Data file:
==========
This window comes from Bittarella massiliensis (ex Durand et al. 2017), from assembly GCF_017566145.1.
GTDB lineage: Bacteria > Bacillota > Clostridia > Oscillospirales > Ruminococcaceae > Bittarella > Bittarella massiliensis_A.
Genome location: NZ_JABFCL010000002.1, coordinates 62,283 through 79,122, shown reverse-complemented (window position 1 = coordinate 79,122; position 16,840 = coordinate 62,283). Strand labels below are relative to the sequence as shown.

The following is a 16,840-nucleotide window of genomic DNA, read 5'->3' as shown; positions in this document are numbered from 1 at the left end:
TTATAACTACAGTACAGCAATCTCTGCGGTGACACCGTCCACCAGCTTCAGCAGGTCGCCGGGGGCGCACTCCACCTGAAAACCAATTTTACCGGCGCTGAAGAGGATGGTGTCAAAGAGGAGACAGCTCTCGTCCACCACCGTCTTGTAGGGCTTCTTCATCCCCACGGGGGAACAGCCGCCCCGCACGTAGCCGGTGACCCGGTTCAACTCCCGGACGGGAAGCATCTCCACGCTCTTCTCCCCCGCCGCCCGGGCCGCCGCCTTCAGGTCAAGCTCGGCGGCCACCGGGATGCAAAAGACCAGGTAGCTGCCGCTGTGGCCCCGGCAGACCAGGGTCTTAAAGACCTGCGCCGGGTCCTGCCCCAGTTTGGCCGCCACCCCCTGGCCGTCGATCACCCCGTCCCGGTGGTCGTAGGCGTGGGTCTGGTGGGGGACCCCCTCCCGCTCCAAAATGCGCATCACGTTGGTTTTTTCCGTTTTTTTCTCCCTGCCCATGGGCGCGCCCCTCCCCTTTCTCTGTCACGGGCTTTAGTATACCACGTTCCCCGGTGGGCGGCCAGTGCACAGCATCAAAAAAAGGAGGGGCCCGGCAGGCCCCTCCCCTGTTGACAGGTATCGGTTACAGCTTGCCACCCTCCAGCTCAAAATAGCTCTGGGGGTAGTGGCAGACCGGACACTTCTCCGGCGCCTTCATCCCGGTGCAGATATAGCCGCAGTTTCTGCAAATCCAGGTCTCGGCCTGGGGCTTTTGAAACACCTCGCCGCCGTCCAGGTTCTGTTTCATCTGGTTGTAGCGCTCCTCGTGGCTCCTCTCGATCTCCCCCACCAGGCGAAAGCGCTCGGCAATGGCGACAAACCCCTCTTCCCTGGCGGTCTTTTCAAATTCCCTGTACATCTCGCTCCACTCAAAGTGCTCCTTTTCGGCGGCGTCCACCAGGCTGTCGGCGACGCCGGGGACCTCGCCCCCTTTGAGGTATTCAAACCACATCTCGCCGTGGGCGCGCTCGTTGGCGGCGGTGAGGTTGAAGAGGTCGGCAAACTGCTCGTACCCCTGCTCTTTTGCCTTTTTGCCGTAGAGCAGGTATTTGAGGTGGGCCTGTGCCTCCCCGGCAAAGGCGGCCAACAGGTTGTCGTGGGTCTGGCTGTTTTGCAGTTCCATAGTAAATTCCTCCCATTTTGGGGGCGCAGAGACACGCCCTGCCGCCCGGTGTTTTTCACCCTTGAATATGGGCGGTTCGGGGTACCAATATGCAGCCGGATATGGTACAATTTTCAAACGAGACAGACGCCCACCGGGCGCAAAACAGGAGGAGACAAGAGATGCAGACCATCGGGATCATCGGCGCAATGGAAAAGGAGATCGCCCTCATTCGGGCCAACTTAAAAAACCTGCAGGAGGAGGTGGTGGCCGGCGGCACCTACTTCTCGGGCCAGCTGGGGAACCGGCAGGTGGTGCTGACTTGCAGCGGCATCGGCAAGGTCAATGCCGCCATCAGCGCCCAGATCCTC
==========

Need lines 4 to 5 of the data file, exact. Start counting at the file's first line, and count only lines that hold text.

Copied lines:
The following is a 16,840-nucleotide window of genomic DNA, read 5'->3' as shown; positions in this document are numbered from 1 at the left end:
TTATAACTACAGTACAGCAATCTCTGCGGTGACACCGTCCACCAGCTTCAGCAGGTCGCCGGGGGCGCACTCCACCTGAAAACCAATTTTACCGGCGCTGAAGAGGATGGTGTCAAAGAGGAGACAGCTCTCGTCCACCACCGTCTTGTAGGGCTTCTTCATCCCCACGGGGGAACAGCCGCCCCGCACGTAGCCGGTGACCCGGTTCAACTCCCGGACGGGAAGCATCTCCACGCTCTTCTCCCCCGCCGCCCGGGCCGCCGCCTTCAGGTCAAGCTCGGCGGCCACCGGGATGCAAAAGACCAGGTAGCTGCCGCTGTGGCCCCGGCAGACCAGGGTCTTAAAGACCTGCGCCGGGTCCTGCCCCAGTTTGGCCGCCACCCCCTGGCCGTCGATCACCCCGTCCCGGTGGTCGTAGGCGTGGGTCTGGTGGGGGACCCCCTCCCGCTCCAAAATGCGCATCACGTTGGTTTTTTCCGTTTTTTTCTCCCTGCCCATGGGCGCGCCCCTCCCCTTTCTCTGTCACGGGCTTTAGTATACCACGTTCCCCGGTGGGCGGCCAGTGCACAGCATCAAAAAAAGGAGGGGCCCGGCAGGCCCCTCCCCTGTTGACAGGTATCGGTTACAGCTTGCCACCCTCCAGCTCAAAATAGCTCTGGGGGTAGTGGCAGACCGGACACTTCTCCGGCGCCTTCATCCCGGTGCAGATATAGCCGCAGTTTCTGCAAATCCAGGTCTCGGCCTGGGGCTTTTGAAACACCTCGCCGCCGTCCAGGTTCTGTTTCATCTGGTTGTAGCGCTCCTCGTGGCTCCTCTCGATCTCCCCCACCAGGCGAAAGCGCTCGGCAATGGCGACAAACCCCTCTTCCCTGGCGGTCTTTTCAAATTCCCTGTACATCTCGCTCCACTCAAAGTGCTCCTTTTCGGCGGCGTCCACCAGGCTGTCGGCGACGCCGGGGACCTCGCCCCCTTTGAGGTATTCAAACCACATCTCGCCGTGGGCGCGCTCGTTGGCGGCGGTGAGGTTGAAGAGGTCGGCAAACTGCTCGTACCCCTGCTCTTTTGCCTTTTTGCCGTAGAGCAGGTATTTGAGGTGGGCCTGTGCCTCCCCGGCAAAGGCGGCCAACAGGTTGTCGTGGGTCTGGCTGTTTTGCAGTTCCATAGTAAATTCCTCCCATTTTGGGGGCGCAGAGACACGCCCTGCCGCCCGGTGTTTTTCACCCTTGAATATGGGCGGTTCGGGGTACCAATATGCAGCCGGATATGGTACAATTTTCAAACGAGACAGACGCCCACCGGGCGCAAAACAGGAGGAGACAAGAGATGCAGACCATCGGGATCATCGGCGCAATGGAAAAGGAGATCGCCCTCATTCGGGCCAACTTAAAAAACCTGCAGGAGGAGGTGGTGGCCGGCGGCACCTACTTCTCGGGCCAGCTGGGGAACCGGCAGGTGGTGCTGACTTGCAGCGGCATCGGCAAGGTCAATGCCGCCATCAGCGCCCAGATCCTC